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ERIC Number: ED229538
Record Type: RIE
Publication Date: 1982
Pages: 193
Abstractor: N/A
Reference Count: 0
The Impact of Word Processing on Office Administration in the Medical and Allied Health Professions.
Platt, Naomi Dornfeld
The effect of word processing equipment on the future medical secretarial science curriculum was studied. A literature search focused on word processing and the medical and allied health professions, word processing and business education, and futuring of and changes in the secretarial science curriculum. Questionnaires to identify various aspects of word processing in the medical and allied health professions were mailed to 101 hospitals and 417 physicians within the five boroughs of New York City. Some study participants were also interviewed to gather in-depth data on operating installations. The major finding was that word processors were not currently being used as much as was thought. With the high percentage of hospital personnel and physicians who indicated they were considering the use of word processing equipment and with decrease in their prices and future increases in technology, use of word processing was predicted to increase in the future. Larger hospitals tended to use word processing equipment. Investment costs hindered use in smaller hospitals. Another major reason for non-use was physicians' unfamiliarity with word processing equipment. A curriculum for secretarial science majors with a concentration in word processing was suggested that included courses in computer literacy and word processing supervision as well as management, simulation, and field experience. (YLB)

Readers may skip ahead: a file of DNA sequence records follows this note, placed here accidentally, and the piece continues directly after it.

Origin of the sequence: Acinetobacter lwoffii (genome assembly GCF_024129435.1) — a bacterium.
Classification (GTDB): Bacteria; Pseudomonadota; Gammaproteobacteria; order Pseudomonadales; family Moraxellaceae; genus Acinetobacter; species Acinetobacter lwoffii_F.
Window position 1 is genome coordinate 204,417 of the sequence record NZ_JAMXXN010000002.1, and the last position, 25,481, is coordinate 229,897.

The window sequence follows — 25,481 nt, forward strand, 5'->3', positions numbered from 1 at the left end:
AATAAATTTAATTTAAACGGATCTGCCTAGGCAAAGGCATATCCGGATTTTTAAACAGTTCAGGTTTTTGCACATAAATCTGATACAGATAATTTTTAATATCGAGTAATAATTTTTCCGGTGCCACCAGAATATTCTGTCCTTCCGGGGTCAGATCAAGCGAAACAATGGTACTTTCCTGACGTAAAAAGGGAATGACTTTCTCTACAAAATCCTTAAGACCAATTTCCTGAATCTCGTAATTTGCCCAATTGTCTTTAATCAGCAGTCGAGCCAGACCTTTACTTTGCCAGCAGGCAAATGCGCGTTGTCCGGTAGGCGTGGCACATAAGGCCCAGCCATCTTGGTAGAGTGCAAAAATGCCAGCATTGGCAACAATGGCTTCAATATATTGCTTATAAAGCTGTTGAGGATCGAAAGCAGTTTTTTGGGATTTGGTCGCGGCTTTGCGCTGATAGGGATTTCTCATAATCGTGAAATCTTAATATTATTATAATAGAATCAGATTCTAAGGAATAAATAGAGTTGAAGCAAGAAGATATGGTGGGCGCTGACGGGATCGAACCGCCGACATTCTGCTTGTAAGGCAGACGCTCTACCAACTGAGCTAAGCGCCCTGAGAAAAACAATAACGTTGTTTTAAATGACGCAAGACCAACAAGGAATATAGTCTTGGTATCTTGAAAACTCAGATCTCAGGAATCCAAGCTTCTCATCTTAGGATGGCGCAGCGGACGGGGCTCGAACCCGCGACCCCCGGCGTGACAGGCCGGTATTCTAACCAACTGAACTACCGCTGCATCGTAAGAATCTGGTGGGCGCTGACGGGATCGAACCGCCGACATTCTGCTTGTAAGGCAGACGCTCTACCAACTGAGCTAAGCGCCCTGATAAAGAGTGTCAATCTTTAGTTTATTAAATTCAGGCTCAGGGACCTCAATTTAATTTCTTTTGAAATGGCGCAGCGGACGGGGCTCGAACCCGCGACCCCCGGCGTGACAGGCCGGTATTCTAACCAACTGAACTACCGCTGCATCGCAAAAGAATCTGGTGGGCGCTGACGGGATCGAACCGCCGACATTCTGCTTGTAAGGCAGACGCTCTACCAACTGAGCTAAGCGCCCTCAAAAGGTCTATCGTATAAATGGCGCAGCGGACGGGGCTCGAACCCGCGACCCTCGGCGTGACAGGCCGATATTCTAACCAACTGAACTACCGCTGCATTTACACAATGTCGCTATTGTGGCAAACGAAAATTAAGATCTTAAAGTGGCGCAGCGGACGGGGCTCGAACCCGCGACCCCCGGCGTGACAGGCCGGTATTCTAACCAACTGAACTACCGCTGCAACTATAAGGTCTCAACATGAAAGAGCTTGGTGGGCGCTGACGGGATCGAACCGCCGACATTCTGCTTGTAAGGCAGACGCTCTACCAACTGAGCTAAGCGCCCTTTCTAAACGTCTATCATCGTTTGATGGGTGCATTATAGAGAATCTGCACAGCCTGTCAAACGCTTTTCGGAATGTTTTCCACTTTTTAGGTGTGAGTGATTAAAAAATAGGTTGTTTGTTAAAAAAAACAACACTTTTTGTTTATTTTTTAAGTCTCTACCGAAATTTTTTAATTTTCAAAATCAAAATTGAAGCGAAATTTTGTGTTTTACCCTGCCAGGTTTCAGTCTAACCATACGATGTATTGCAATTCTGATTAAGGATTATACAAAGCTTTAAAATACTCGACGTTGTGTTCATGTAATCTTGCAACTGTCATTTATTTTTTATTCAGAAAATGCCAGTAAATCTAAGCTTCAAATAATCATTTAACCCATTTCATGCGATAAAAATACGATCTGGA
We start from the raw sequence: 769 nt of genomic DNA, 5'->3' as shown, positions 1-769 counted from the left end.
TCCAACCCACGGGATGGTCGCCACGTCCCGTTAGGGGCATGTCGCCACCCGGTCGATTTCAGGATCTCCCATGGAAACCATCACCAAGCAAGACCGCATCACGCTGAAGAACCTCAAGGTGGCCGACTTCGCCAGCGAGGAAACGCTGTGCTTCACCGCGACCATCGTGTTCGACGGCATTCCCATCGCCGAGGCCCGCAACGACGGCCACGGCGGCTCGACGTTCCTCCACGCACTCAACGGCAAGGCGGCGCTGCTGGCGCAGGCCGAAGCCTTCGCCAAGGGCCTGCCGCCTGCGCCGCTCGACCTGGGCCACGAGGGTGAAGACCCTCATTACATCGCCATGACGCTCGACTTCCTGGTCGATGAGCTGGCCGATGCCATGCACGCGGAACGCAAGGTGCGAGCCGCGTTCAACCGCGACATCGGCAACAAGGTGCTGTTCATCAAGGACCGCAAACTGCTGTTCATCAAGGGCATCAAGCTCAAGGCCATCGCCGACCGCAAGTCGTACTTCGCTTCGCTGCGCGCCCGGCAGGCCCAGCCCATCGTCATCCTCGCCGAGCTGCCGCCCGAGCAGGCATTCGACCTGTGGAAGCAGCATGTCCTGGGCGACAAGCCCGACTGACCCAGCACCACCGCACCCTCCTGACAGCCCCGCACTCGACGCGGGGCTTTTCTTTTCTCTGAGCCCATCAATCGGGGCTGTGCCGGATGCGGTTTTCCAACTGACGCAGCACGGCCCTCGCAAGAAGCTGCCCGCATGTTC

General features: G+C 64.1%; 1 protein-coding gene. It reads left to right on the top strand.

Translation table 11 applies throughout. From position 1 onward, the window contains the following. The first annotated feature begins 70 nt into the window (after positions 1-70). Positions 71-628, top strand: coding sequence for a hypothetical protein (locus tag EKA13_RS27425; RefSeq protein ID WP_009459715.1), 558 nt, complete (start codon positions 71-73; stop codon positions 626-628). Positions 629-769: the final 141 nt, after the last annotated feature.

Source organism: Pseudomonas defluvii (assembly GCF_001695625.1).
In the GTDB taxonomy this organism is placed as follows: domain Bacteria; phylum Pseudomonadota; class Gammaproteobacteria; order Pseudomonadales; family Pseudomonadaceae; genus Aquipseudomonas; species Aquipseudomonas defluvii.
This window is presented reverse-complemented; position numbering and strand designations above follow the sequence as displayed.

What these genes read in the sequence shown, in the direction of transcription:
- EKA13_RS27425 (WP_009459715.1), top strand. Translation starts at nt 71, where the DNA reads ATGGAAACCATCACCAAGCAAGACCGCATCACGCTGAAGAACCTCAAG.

Publication Type: Information Analyses; Reports - Research
Education Level: N/A
Audience: N/A
Language: English
Sponsor: National Inst. of Education (ED), Washington, DC.
Authoring Institution: Kingsborough Community Coll., Brooklyn, NY.
Identifiers: New York (New York)